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Last reviewed dd mmm yyyy. Last edited dd mmm yyyy

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Urothelial cancer:

  • is uncommon before 50 years of age
  • is most frequent in incidence at 65 years of age
  • is more common in males by a factor of 3:1(1)
  • bladder cancer is the seventh most common cancer in the UK. It is 3-4 times more common in men than in women. In the UK in 2011, it was the fourth most common cancer in men fand the thirteenth most common in women (2)
    • 10,399 people diagnosed with bladder cancer and 5081 deaths from bladder cancer in 2011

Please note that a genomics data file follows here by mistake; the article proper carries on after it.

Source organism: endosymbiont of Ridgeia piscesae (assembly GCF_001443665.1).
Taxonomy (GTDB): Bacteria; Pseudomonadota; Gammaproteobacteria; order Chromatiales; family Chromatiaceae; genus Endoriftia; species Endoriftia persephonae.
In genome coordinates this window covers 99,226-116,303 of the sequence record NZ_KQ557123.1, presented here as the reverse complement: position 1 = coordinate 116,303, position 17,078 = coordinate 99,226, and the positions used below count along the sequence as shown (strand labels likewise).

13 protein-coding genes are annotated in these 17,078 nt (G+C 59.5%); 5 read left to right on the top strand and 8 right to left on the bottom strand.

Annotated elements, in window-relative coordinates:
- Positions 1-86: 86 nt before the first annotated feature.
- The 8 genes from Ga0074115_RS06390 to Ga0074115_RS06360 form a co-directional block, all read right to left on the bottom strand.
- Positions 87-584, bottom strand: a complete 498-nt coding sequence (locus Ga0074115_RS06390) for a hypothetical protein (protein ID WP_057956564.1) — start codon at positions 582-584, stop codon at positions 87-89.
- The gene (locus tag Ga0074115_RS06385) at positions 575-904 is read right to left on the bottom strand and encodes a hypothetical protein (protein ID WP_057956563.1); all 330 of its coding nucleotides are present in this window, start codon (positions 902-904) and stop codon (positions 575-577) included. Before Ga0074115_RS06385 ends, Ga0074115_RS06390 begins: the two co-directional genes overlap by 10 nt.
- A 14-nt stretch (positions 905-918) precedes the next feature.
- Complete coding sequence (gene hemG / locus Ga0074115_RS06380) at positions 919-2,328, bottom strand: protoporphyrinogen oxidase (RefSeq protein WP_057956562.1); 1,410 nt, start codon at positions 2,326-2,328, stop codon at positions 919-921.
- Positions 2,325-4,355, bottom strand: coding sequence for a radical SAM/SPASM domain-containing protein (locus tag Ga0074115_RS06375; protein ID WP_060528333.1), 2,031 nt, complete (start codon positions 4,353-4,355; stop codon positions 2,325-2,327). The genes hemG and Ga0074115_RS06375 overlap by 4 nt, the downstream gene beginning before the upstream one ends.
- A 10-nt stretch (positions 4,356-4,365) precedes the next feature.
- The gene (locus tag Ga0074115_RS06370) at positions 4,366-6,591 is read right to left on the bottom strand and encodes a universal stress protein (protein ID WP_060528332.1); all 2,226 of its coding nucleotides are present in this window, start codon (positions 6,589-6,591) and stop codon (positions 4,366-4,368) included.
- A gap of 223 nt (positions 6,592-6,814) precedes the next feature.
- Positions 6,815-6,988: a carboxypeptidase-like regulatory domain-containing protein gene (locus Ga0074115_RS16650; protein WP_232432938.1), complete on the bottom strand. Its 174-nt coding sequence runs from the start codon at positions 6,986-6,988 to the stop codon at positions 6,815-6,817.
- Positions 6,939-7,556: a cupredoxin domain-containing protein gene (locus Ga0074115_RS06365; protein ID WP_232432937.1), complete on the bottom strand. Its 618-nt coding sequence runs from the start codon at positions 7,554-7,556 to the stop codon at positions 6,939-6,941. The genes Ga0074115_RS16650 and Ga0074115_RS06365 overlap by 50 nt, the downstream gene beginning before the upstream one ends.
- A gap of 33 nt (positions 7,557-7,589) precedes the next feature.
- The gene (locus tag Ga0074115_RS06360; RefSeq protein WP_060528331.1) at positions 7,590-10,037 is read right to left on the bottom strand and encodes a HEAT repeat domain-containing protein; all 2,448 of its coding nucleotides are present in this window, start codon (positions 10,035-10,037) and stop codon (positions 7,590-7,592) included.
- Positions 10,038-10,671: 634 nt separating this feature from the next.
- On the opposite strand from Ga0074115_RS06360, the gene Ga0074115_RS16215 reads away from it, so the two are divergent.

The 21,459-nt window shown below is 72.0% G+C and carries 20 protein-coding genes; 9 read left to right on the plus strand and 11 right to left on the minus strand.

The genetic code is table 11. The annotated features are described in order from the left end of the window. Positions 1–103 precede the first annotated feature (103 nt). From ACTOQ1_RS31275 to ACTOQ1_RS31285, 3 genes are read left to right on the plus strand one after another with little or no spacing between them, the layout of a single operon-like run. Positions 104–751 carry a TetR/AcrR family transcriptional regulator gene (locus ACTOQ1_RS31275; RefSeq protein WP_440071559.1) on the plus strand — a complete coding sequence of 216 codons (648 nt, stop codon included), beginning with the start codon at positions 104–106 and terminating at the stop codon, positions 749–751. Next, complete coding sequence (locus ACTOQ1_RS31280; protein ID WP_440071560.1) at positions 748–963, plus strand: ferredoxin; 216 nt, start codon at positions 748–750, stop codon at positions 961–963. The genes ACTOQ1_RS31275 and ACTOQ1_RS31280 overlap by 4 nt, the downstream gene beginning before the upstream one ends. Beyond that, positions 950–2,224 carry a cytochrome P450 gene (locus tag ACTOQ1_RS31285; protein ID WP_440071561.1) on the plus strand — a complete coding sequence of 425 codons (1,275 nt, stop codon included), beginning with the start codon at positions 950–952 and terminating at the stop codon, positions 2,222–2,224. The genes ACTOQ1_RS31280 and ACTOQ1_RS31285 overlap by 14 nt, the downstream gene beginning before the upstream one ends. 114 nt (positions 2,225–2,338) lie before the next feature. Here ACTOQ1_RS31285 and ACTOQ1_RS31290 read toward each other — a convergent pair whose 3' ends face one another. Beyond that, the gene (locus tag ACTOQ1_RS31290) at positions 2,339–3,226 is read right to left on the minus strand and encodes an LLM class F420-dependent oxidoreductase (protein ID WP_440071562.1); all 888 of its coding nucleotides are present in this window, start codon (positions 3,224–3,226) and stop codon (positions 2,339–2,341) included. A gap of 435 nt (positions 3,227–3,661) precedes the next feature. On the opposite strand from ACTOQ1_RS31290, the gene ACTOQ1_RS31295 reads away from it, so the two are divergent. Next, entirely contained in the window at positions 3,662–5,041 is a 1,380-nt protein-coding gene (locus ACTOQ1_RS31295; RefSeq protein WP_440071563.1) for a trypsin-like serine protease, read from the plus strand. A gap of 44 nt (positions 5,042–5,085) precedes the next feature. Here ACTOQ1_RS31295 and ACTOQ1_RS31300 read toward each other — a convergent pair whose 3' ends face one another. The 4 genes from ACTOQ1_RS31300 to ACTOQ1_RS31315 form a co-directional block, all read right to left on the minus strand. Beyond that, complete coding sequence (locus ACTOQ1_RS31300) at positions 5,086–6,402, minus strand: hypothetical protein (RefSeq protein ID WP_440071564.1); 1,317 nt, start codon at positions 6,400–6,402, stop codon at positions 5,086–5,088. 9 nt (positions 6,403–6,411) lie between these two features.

• majority of cases occur in people aged over 60
    • main risk factor for bladder cancer is increasing age, but smoking and exposure to some industrial chemicals also increase risk
  • 95% affect the bladder; 5% affect the upper tracts
  • in 90% of cases, presentation is with macroscopic haematuria (1)
  • 5-10% of patients present with microscopic haematuria
  • is four times as common as renal adenocarcinoma
  • has a 20 times more common incidence in paraplegics
  • is common in industrialised countries
  • is uncommon in the developing world except in bilharzial areas

Note that both microscopic and macroscopic haematuria, when caused by a urothelial cancer are intermittent. Therefore repeat urine testing can be negative for haematuria in the presence of a tumour (1).


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